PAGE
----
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Why we need ethics to survive

A review of Carl F. H. Henry’s "Christian Personal Ethics"

Christian Personal Ethics

Carl F.H. Henry

Baker Books

Resurgent interest in Carl Henry as one of America's finest evangelical theologians has reignited in his formative works like this one. His work on ethics was essential both to his leadership of Christianity Today and to his magnum opus God, Revelation and Authority.

Often when the secular world speaks of evangelicals, these Christians are caricatured as lacking education, social and historical awareness, and even a realistic understanding of the way the world actually works. In 1957, the esteemed theologian Carl F.H. Henry wrote Christian Personal Ethics to equip the church of the Lord Jesus Christ and to engage the apparent hostility demonstrated by elites toward evangelical thought. Henry wrote this comprehensive account of Christian personal ethics in a period some have called a revival of fundamentalist scholarship. Henry’s treatise on Christian ethics was written as an introductory text for seminaries, colleges, and those desiring to be equipped to engage the debates surrounding philosophy, epistemology, and especially the role of the Bible in ethics. Henry’s aim was to expose the “severance of ethics from fixed values and standards” in modern culture, and show the ways that a Christian ethic must be rooted in the Word of God (13).

Henry was the founding editor of Christianity Today and served as a professor of Systematic Theology and Christian Philosophy at Fuller Theological Seminary. He authored the influential six-volume work, God, Revelation, and Authority, which he completed in 1983. He also wrote a number of other works including a companion volume to the present work called Aspects of Christian Social Ethics. The present volume was designed to address the personal aspects of Christian ethics. In the book, Henry walks the reader through a host of alternative ethical systems, showing readers the inherent faults of these systems in light of the moral revelation of Christianity. For Henry, “ethics is the incisive and universal requisite for survival,” meaning that ethics is essential to human existence (13).

Defining a Christian Ethic

In this work, Henry describes and analyzes the contours of a variety of ethical formulations and then lays out what he describes as a neo-evangelical ethic based on the presuppositions of Reformed theology. In the first section, which he describes as speculative philosophy, he walks the reader through an examination of naturalistic, idealistic, and existential ethics. Under each ethical system, he engages with many of the great ancient Greek philosophers as well as many modern figures such as Machiavelli, Spinoza, Kant, and Heidegger. While his critiques of these ethical systems are pointed at times, Henry’s wisdom and thoughtfulness is evident as he points out aspects of their thought that align with Christian revelation. Henry is quick to give credit to these various thinkers when they pick up a thread of truth. For example, he writes that the “world did not need to wait for Utilitarianism to assert that benevolence is good, that whatever imperiled the public good was not virtuous, that true morality tends to the welfare of the social whole. The revealed morality of the Bible had affirmed all of this” (41). Throughout the work, Henry reiterates the role of God’s revelation that shapes and produces a distinctly Christian ethic.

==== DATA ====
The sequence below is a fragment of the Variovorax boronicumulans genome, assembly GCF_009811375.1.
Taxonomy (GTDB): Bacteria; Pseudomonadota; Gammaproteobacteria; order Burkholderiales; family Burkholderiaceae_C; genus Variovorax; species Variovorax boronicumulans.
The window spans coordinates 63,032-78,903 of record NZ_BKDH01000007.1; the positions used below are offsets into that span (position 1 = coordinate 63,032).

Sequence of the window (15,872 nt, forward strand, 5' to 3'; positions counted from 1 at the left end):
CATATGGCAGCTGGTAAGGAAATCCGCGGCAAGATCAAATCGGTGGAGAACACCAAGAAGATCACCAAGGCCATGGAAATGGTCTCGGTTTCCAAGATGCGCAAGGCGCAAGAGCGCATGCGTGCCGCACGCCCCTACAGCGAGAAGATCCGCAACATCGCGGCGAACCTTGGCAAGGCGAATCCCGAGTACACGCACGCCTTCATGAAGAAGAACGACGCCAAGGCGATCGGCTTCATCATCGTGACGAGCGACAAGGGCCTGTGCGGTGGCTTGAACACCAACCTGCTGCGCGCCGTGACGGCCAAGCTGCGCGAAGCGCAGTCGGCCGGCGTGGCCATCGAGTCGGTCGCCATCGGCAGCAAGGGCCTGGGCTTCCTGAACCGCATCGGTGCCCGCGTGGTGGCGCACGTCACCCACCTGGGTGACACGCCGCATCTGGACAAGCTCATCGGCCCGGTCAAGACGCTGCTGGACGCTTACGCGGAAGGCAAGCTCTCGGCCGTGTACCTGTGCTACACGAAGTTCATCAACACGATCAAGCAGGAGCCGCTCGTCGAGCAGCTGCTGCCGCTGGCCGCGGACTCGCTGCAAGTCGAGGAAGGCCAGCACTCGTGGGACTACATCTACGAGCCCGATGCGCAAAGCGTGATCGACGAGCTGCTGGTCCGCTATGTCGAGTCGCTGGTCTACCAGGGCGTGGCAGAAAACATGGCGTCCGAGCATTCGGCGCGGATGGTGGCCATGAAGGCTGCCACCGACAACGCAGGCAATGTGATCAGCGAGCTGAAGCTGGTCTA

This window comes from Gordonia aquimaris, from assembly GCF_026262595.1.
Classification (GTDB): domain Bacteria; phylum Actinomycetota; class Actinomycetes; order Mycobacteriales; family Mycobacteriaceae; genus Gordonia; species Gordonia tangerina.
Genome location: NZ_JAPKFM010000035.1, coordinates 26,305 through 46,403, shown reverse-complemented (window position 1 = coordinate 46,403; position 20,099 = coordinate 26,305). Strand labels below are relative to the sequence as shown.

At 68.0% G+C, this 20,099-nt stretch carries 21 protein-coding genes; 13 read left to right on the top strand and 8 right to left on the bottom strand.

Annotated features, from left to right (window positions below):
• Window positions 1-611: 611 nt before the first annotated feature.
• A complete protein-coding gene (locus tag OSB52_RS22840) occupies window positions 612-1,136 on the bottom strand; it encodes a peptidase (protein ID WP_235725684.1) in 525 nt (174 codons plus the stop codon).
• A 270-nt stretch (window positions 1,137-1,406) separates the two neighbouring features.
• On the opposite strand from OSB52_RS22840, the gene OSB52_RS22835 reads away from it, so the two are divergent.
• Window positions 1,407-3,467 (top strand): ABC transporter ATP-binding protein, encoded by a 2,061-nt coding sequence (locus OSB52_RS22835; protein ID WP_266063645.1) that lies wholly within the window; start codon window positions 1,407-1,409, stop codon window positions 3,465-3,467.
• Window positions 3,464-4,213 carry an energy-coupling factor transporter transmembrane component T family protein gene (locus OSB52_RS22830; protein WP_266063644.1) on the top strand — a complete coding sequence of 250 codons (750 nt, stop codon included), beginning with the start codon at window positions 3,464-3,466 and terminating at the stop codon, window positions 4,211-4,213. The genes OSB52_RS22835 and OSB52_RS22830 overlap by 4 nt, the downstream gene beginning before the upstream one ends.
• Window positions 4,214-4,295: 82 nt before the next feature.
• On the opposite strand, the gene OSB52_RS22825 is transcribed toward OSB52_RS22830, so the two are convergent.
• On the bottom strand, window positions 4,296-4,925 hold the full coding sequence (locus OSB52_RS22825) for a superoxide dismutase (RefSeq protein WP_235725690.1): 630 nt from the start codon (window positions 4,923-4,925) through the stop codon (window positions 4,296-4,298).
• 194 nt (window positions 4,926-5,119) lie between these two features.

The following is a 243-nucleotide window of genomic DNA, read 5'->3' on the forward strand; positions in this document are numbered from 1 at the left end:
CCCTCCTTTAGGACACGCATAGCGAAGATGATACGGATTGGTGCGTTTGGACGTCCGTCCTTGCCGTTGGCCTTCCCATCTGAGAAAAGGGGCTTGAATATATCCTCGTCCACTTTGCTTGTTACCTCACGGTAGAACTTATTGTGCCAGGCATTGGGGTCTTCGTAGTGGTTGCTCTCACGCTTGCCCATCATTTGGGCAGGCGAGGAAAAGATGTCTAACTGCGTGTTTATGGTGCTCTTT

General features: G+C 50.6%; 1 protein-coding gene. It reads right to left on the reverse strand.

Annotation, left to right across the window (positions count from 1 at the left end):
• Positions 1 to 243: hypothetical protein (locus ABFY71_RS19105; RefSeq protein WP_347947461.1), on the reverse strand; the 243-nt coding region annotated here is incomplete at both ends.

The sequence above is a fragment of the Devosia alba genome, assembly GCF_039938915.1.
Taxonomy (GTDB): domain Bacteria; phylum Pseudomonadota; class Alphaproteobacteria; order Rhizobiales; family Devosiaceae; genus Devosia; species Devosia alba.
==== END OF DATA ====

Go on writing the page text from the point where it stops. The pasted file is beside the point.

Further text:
The second section of the book sets out Henry’s vision for Christian ethics, which is grounded in God’s revealed Word and in the life of the local church. A key aspect of Henry’s vision for Christian ethics is tied to the role of the imago Dei, which sets man apart from the rest of creation as one with reason and morality. Being image bearers, no human being can “escape ethical responsibility” (151). Henry speaks of the uniqueness of the Christian ethic based in love as the summation of the law and prophets referencing the double love command of Matthew 22:37-39 (221). He then shifts to walk through the Christian ethic as seen in the Old Testament, the Sermon on the Mount, and the larger New Testament canon. He ultimately argues that Jesus is the ideal of Christian ethics and that Christ’s humility is the hallmark of ethics, which “stands over against the high-mindedness and pride which speculative ethics approved” (417). He ends on an interesting note for a work of Christian ethics, speaking to the role of prayer in the life of the believer. Prayer is not just “the individual’s acknowledgement of creaturely dependence, but the whole souled confession that his true hope is in the supernatural world” (573). This conclusion reiterates the uniqueness of Christian ethics in a world that has been deluded with selfish ambition, pride, and haughty individualism.